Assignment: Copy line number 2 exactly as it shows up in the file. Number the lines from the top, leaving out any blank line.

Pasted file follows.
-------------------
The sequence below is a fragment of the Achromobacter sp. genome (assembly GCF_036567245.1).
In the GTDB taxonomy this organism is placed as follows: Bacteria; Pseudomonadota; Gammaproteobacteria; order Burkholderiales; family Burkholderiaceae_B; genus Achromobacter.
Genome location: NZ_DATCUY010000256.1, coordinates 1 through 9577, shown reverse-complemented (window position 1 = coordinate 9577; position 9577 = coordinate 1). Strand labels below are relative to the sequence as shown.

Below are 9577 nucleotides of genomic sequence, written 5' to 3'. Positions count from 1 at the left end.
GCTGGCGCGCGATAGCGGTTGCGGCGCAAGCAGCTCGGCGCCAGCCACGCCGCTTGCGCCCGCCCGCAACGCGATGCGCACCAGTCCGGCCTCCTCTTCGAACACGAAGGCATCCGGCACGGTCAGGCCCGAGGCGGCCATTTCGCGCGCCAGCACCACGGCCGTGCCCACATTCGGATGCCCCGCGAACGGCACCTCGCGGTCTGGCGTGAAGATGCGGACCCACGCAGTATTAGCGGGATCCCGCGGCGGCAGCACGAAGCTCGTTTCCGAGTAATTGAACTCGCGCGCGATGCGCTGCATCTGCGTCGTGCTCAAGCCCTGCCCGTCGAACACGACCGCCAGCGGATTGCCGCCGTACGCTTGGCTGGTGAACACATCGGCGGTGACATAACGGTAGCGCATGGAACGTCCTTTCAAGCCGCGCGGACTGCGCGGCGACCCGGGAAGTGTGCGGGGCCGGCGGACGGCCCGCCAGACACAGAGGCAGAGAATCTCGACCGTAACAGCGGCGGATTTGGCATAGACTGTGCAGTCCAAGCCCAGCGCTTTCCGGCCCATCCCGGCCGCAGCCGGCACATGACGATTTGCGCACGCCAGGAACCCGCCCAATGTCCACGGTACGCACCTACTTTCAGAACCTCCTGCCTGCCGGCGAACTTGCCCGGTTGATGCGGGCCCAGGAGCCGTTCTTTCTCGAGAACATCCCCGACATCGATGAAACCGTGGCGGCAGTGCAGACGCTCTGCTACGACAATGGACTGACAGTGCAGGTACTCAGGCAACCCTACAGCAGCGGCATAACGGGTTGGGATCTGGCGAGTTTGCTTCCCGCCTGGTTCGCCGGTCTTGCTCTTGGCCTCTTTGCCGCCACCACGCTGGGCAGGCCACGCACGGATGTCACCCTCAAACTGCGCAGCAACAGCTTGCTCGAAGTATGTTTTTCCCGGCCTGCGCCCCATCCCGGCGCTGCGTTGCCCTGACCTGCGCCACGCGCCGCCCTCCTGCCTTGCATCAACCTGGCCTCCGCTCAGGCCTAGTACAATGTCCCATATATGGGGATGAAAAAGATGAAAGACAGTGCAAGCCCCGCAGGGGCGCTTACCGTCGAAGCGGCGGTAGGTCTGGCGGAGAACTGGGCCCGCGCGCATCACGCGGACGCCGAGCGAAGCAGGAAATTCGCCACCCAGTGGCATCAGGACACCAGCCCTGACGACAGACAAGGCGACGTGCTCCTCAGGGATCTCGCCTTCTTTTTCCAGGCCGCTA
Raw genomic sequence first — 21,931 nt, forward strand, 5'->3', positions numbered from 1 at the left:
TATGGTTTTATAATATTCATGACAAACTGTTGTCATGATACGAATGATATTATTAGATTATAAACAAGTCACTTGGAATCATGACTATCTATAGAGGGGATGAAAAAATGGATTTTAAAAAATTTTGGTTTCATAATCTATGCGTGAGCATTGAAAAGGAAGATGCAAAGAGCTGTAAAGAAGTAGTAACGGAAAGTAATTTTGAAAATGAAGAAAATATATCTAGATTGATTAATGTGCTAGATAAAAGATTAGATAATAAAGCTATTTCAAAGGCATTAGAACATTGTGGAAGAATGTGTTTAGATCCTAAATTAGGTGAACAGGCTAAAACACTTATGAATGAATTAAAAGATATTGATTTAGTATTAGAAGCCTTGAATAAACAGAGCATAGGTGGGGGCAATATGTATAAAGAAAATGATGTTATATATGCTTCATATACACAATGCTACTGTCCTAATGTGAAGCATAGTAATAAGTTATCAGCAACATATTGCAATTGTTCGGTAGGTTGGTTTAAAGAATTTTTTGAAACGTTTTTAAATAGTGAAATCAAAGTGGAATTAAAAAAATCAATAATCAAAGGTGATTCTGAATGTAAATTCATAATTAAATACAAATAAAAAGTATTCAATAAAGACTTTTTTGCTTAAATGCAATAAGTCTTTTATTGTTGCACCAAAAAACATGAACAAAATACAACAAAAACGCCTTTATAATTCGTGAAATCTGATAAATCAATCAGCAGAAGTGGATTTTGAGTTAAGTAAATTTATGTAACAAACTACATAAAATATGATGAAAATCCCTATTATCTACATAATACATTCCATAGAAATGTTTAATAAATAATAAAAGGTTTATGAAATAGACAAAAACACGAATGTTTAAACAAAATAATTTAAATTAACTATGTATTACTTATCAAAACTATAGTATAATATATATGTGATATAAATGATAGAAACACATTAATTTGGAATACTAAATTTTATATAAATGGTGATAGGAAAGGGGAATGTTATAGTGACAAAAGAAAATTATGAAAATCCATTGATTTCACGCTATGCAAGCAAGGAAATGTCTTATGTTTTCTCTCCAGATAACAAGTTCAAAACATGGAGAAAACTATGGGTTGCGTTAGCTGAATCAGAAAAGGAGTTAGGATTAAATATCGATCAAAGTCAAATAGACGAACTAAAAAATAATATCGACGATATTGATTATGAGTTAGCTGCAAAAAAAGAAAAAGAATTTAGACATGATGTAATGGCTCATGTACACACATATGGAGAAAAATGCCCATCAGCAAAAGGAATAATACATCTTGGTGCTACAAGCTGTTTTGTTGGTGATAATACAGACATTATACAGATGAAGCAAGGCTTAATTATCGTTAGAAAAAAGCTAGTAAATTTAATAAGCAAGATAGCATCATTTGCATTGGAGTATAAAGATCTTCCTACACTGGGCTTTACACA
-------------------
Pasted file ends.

In the GTDB taxonomy this organism is placed as follows: Bacteria; Pseudomonadota; Gammaproteobacteria; order Burkholderiales; family Burkholderiaceae_B; genus Achromobacter.